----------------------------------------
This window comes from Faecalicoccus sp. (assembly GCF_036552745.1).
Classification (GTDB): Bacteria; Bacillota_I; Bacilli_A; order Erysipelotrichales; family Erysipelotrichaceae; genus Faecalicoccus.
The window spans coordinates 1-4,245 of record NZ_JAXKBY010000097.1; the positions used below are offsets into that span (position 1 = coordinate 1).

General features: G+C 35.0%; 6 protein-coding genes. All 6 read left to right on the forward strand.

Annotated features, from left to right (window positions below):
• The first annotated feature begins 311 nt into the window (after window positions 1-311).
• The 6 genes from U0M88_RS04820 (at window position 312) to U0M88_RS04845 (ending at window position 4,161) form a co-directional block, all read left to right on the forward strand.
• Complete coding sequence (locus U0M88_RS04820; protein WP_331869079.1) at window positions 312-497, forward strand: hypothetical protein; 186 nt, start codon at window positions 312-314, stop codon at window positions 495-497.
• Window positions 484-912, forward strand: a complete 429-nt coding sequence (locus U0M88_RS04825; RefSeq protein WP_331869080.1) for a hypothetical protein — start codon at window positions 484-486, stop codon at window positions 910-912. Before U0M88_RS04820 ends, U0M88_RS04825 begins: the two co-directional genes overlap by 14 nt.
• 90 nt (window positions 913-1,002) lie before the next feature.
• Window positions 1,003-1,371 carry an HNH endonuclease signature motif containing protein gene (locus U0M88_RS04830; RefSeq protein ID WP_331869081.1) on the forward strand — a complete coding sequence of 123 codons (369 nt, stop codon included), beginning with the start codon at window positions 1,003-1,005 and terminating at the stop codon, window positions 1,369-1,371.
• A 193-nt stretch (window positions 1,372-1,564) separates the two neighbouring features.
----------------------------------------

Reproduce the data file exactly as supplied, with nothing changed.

This window comes from Faecalicoccus sp. (assembly GCF_036552745.1).
Classification (GTDB): Bacteria; Bacillota_I; Bacilli_A; order Erysipelotrichales; family Erysipelotrichaceae; genus Faecalicoccus.
The window spans coordinates 1-4,245 of record NZ_JAXKBY010000097.1; the positions used below are offsets into that span (position 1 = coordinate 1).

General features: G+C 35.0%; 6 protein-coding genes. All 6 read left to right on the forward strand.

Annotated features, from left to right (window positions below):
• The first annotated feature begins 311 nt into the window (after window positions 1-311).
• The 6 genes from U0M88_RS04820 (at window position 312) to U0M88_RS04845 (ending at window position 4,161) form a co-directional block, all read left to right on the forward strand.
• Complete coding sequence (locus U0M88_RS04820; protein WP_331869079.1) at window positions 312-497, forward strand: hypothetical protein; 186 nt, start codon at window positions 312-314, stop codon at window positions 495-497.
• Window positions 484-912, forward strand: a complete 429-nt coding sequence (locus U0M88_RS04825; RefSeq protein WP_331869080.1) for a hypothetical protein — start codon at window positions 484-486, stop codon at window positions 910-912. Before U0M88_RS04820 ends, U0M88_RS04825 begins: the two co-directional genes overlap by 14 nt.
• 90 nt (window positions 913-1,002) lie before the next feature.
• Window positions 1,003-1,371 carry an HNH endonuclease signature motif containing protein gene (locus U0M88_RS04830; RefSeq protein ID WP_331869081.1) on the forward strand — a complete coding sequence of 123 codons (369 nt, stop codon included), beginning with the start codon at window positions 1,003-1,005 and terminating at the stop codon, window positions 1,369-1,371.
• A 193-nt stretch (window positions 1,372-1,564) separates the two neighbouring features.